Jonathan Salem Baskin

The Innovator's Dilemma Continues

Clay Christensen has died. Debate about his theories should live on.

His concept of disruptive innovation is a brilliant encapsulation of the role of unexpected effects on markets and businesses, often driven by technology innovation.

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Boeing's Warning to Corporate Communicators

Boeing’s widening woes are a warning to every communicator tasked with creating or sharing company purpose.

The headline in today’s New York Times says it all: Cascading Crisis Reveals ‘Sick’ Culture at Boeing. Recently revealed internal documents show employees regularly cutting corners, dissing one another and insulting customers, feeling remorse for having deluded regulators and, above all, obsessing about meeting deadlines and budgets.

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The Coming Crisis Over Corporate Purpose

The World Economic Forum (“WEF”) is gearing up for its annual confab in the Swiss Alps by publishing a “Davos Manifesto” about company purpose. It smacks of dishonesty and desperation.

I caught the full-page ads in the Financial Times and New York Times which, interestingly, had different headlines: The FT called it “The Universal Purpose of a Company in the Fourth Industrial Revolution” while the NYT headline just read “A Company’s Purpose…”

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Nobody Cares About Your Sustainability Report

As many large companies prepare next year’s sustainability reports, it’s important to note that nobody cares.

Well, very few people care, and they fall into three little buckets:

First, specialized interest (or pressure) groups await the reports so they can check on how badly companies are falling short on whatever idealized goals the groups have set.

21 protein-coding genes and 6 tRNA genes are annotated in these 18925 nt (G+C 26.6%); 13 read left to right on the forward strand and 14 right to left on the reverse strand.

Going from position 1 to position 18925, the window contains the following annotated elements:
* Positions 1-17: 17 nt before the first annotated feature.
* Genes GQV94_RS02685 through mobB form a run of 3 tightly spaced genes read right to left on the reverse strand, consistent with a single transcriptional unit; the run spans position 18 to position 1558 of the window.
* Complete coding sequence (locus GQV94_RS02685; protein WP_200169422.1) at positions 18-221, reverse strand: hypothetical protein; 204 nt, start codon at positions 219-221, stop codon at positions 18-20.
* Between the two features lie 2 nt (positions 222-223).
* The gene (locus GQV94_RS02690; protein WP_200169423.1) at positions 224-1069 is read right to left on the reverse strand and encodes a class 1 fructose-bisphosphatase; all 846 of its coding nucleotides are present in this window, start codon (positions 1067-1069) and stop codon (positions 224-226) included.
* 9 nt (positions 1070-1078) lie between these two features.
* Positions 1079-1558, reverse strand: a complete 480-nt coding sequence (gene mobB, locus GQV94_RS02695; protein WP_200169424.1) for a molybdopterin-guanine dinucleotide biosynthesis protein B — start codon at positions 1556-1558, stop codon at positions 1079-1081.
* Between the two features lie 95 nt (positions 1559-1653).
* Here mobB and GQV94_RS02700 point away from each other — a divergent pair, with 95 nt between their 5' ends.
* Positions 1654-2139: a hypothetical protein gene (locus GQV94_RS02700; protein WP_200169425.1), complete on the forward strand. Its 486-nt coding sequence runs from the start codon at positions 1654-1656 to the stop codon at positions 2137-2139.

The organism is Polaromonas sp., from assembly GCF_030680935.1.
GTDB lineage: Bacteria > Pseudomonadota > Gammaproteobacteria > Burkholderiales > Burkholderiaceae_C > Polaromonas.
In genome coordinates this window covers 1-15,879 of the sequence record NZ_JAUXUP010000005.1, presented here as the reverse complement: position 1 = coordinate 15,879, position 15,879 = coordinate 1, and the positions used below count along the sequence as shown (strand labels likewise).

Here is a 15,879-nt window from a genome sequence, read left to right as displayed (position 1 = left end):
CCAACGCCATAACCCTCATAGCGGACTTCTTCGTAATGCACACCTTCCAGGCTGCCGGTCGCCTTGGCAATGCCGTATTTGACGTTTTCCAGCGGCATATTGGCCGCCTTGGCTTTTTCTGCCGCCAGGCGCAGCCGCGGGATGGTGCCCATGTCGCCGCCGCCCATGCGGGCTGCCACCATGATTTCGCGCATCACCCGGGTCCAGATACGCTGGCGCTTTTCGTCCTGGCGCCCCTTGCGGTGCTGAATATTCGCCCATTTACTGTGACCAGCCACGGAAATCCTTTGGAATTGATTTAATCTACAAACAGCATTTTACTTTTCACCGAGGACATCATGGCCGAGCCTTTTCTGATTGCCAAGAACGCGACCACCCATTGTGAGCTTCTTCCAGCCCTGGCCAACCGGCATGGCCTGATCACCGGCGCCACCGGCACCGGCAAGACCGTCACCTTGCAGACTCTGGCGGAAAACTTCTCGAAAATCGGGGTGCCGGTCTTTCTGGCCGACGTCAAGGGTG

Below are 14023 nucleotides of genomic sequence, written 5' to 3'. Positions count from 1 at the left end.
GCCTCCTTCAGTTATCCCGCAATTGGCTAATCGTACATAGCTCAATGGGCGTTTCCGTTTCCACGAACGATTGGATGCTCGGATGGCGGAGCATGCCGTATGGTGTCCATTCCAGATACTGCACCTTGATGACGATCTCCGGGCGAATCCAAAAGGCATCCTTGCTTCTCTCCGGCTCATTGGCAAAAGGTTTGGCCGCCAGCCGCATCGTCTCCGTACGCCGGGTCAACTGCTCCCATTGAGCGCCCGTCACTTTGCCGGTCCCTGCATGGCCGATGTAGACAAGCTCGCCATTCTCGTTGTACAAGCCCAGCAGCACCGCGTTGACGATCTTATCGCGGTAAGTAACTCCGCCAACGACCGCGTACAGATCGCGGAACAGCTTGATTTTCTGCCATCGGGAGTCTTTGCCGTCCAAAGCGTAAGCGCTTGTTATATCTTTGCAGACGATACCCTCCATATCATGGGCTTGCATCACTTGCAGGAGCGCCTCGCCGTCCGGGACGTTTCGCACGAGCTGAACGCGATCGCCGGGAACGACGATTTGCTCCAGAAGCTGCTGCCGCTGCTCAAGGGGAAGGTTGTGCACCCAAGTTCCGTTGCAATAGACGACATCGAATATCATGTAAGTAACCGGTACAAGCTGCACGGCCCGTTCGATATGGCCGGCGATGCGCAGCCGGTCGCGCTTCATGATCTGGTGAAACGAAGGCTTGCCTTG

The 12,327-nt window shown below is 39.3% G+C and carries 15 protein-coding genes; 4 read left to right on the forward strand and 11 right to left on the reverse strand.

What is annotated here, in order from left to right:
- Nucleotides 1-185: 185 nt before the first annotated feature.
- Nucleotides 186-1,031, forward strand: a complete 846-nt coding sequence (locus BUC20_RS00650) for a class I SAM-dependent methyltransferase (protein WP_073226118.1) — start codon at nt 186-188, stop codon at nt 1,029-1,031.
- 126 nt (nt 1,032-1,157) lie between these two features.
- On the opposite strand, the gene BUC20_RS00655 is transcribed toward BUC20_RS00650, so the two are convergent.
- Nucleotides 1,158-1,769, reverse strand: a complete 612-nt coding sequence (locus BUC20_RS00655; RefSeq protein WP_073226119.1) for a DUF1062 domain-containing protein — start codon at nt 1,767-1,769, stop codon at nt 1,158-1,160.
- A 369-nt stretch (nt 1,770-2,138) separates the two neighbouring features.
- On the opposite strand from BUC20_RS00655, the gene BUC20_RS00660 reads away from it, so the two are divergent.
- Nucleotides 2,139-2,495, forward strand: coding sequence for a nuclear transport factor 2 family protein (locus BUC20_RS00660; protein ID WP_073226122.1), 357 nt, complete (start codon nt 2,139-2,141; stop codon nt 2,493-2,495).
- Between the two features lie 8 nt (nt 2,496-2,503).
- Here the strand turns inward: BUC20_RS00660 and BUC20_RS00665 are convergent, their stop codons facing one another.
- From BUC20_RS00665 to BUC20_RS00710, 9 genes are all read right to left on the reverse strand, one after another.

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Could Nestlé Disrupt Its Brands?

With Nestlé facing pressure to break up the company and a CPG market that is no longer obediently accepting of its practices, its CEO is committed to buying and promoting the value of its brands.
 
It could disrupt them instead. Here’s why:
 
Brands ain’t what they used to be.
 
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Corporate Values Are Worthless

Corporate values are all the rage these days. They’re worthless unless companies are willing to sacrifice for them.
 
I say this because it’s just too easy to spend money, especially on topics that marketers have identified as important to customers. “Doing good” has been a function of communications outreach for decades; wether you call it cause marketing, corporate philanthropy, or corporate social responsibility, it’s easily rationalized as a marketing expense. The budgets are already there, most of the time.
 
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I Kinda Like The New Best Buy Ad

I kinda like Best Buy’s new ad campaign focused on its employees as problem solvers. I wish they’d gone further.
 
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Starbucks Isn’t The Only Brand With Nonpaying Customers

Recent events in Philadelphia revealed that Starbucks needs to address issues of racial bias in its stores. It also showed that it doesn’t have a clear company policy on handling visitors who haven’t bought something, called nonpaying customers.

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Marlboro Shows The Way Forward For Pepsi Brand Strategy

Soda pop consumption in the U.S. has fallen for the 8th straight year, dropping by 1.2% in 2012 to its lowest level since 1987. First lady Michelle Obama is leading a national charge to get kids to stop drinking it, and New York Mayor Michael Bloomberg wants to limit consumption legislatively. Alternatives to soda are cranking on as many sales cylinders as there are flavor options, from sports drinks and flavored waters, to energy drinks and teas.

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Social Media Marketing Advice, According To Doctor Who

Fans who ordered DVDs of this season’s BBC series Doctor Who have started receiving them, only there’s a catch: The disc contains the season’s final episode, which has yet to air on TV! The show’s producers have made a big deal about that finale, including promises of plot twists and revelations that will be huge for Whovians.

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